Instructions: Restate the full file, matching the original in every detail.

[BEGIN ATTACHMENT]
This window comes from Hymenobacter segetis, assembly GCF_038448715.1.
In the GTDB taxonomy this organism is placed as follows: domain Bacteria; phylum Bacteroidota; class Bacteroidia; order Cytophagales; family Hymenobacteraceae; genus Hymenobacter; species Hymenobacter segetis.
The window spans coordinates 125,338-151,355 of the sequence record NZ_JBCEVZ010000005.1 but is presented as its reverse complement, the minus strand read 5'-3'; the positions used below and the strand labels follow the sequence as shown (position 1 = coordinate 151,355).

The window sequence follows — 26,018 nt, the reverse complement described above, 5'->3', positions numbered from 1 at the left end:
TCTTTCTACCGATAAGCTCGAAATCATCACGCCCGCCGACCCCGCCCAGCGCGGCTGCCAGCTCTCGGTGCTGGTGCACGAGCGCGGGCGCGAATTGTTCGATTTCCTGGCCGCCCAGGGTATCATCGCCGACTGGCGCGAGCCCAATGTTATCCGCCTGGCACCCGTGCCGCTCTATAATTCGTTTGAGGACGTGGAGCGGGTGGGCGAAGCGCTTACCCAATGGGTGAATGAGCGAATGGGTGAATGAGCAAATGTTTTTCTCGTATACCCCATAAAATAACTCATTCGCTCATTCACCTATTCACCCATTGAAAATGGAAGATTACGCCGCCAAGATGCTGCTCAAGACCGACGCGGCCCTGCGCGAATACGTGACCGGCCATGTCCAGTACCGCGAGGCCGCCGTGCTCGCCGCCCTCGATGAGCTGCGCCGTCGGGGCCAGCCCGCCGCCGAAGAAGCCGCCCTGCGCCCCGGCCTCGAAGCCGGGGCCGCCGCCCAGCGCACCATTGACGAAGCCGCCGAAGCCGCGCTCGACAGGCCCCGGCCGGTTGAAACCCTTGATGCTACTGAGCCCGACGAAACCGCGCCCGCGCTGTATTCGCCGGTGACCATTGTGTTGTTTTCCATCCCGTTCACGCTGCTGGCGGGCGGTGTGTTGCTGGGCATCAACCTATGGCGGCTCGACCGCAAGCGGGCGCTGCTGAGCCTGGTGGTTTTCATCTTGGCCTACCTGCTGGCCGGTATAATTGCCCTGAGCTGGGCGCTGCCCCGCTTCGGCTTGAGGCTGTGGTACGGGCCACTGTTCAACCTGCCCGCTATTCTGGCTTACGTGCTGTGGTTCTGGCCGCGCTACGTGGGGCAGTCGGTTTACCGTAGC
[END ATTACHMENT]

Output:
This window comes from Hymenobacter segetis, assembly GCF_038448715.1.
In the GTDB taxonomy this organism is placed as follows: domain Bacteria; phylum Bacteroidota; class Bacteroidia; order Cytophagales; family Hymenobacteraceae; genus Hymenobacter; species Hymenobacter segetis.
The window spans coordinates 125,338-151,355 of the sequence record NZ_JBCEVZ010000005.1 but is presented as its reverse complement, the minus strand read 5'-3'; the positions used below and the strand labels follow the sequence as shown (position 1 = coordinate 151,355).

The window sequence follows — 26,018 nt, the reverse complement described above, 5'->3', positions numbered from 1 at the left end:
TCTTTCTACCGATAAGCTCGAAATCATCACGCCCGCCGACCCCGCCCAGCGCGGCTGCCAGCTCTCGGTGCTGGTGCACGAGCGCGGGCGCGAATTGTTCGATTTCCTGGCCGCCCAGGGTATCATCGCCGACTGGCGCGAGCCCAATGTTATCCGCCTGGCACCCGTGCCGCTCTATAATTCGTTTGAGGACGTGGAGCGGGTGGGCGAAGCGCTTACCCAATGGGTGAATGAGCGAATGGGTGAATGAGCAAATGTTTTTCTCGTATACCCCATAAAATAACTCATTCGCTCATTCACCTATTCACCCATTGAAAATGGAAGATTACGCCGCCAAGATGCTGCTCAAGACCGACGCGGCCCTGCGCGAATACGTGACCGGCCATGTCCAGTACCGCGAGGCCGCCGTGCTCGCCGCCCTCGATGAGCTGCGCCGTCGGGGCCAGCCCGCCGCCGAAGAAGCCGCCCTGCGCCCCGGCCTCGAAGCCGGGGCCGCCGCCCAGCGCACCATTGACGAAGCCGCCGAAGCCGCGCTCGACAGGCCCCGGCCGGTTGAAACCCTTGATGCTACTGAGCCCGACGAAACCGCGCCCGCGCTGTATTCGCCGGTGACCATTGTGTTGTTTTCCATCCCGTTCACGCTGCTGGCGGGCGGTGTGTTGCTGGGCATCAACCTATGGCGGCTCGACCGCAAGCGGGCGCTGCTGAGCCTGGTGGTTTTCATCTTGGCCTACCTGCTGGCCGGTATAATTGCCCTGAGCTGGGCGCTGCCCCGCTTCGGCTTGAGGCTGTGGTACGGGCCACTGTTCAACCTGCCCGCTATTCTGGCTTACGTGCTGTGGTTCTGGCCGCGCTACGTGGGGCAGTCGGTTTACCGTAGC